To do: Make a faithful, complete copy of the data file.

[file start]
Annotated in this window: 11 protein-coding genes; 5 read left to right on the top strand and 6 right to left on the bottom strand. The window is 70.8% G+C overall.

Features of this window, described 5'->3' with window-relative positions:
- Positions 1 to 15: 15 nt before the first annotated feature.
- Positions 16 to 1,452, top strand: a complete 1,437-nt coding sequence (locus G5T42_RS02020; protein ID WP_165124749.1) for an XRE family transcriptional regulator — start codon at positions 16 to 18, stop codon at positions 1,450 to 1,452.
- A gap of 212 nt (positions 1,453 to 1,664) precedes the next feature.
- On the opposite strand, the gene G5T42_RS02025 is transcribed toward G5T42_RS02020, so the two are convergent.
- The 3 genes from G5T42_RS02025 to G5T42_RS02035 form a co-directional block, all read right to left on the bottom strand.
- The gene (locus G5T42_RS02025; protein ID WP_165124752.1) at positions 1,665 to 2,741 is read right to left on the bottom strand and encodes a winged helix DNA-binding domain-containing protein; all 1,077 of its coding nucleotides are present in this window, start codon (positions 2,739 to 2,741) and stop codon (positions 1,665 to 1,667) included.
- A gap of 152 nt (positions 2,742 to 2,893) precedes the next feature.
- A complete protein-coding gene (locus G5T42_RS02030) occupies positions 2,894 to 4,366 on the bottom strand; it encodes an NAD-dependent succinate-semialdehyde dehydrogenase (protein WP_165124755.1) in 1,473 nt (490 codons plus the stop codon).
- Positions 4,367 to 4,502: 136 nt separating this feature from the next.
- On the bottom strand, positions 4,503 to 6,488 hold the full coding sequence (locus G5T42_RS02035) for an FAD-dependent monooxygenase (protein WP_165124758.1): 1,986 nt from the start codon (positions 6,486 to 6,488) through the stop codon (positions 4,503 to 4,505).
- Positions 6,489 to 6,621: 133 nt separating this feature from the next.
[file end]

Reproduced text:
Annotated in this window: 11 protein-coding genes; 5 read left to right on the top strand and 6 right to left on the bottom strand. The window is 70.8% G+C overall.

Features of this window, described 5'->3' with window-relative positions:
- Positions 1 to 15: 15 nt before the first annotated feature.
- Positions 16 to 1,452, top strand: a complete 1,437-nt coding sequence (locus G5T42_RS02020; protein ID WP_165124749.1) for an XRE family transcriptional regulator — start codon at positions 16 to 18, stop codon at positions 1,450 to 1,452.
- A gap of 212 nt (positions 1,453 to 1,664) precedes the next feature.
- On the opposite strand, the gene G5T42_RS02025 is transcribed toward G5T42_RS02020, so the two are convergent.
- The 3 genes from G5T42_RS02025 to G5T42_RS02035 form a co-directional block, all read right to left on the bottom strand.
- The gene (locus G5T42_RS02025; protein ID WP_165124752.1) at positions 1,665 to 2,741 is read right to left on the bottom strand and encodes a winged helix DNA-binding domain-containing protein; all 1,077 of its coding nucleotides are present in this window, start codon (positions 2,739 to 2,741) and stop codon (positions 1,665 to 1,667) included.
- A gap of 152 nt (positions 2,742 to 2,893) precedes the next feature.
- A complete protein-coding gene (locus G5T42_RS02030) occupies positions 2,894 to 4,366 on the bottom strand; it encodes an NAD-dependent succinate-semialdehyde dehydrogenase (protein WP_165124755.1) in 1,473 nt (490 codons plus the stop codon).
- Positions 4,367 to 4,502: 136 nt separating this feature from the next.
- On the bottom strand, positions 4,503 to 6,488 hold the full coding sequence (locus G5T42_RS02035) for an FAD-dependent monooxygenase (protein WP_165124758.1): 1,986 nt from the start codon (positions 6,486 to 6,488) through the stop codon (positions 4,503 to 4,505).
- Positions 6,489 to 6,621: 133 nt separating this feature from the next.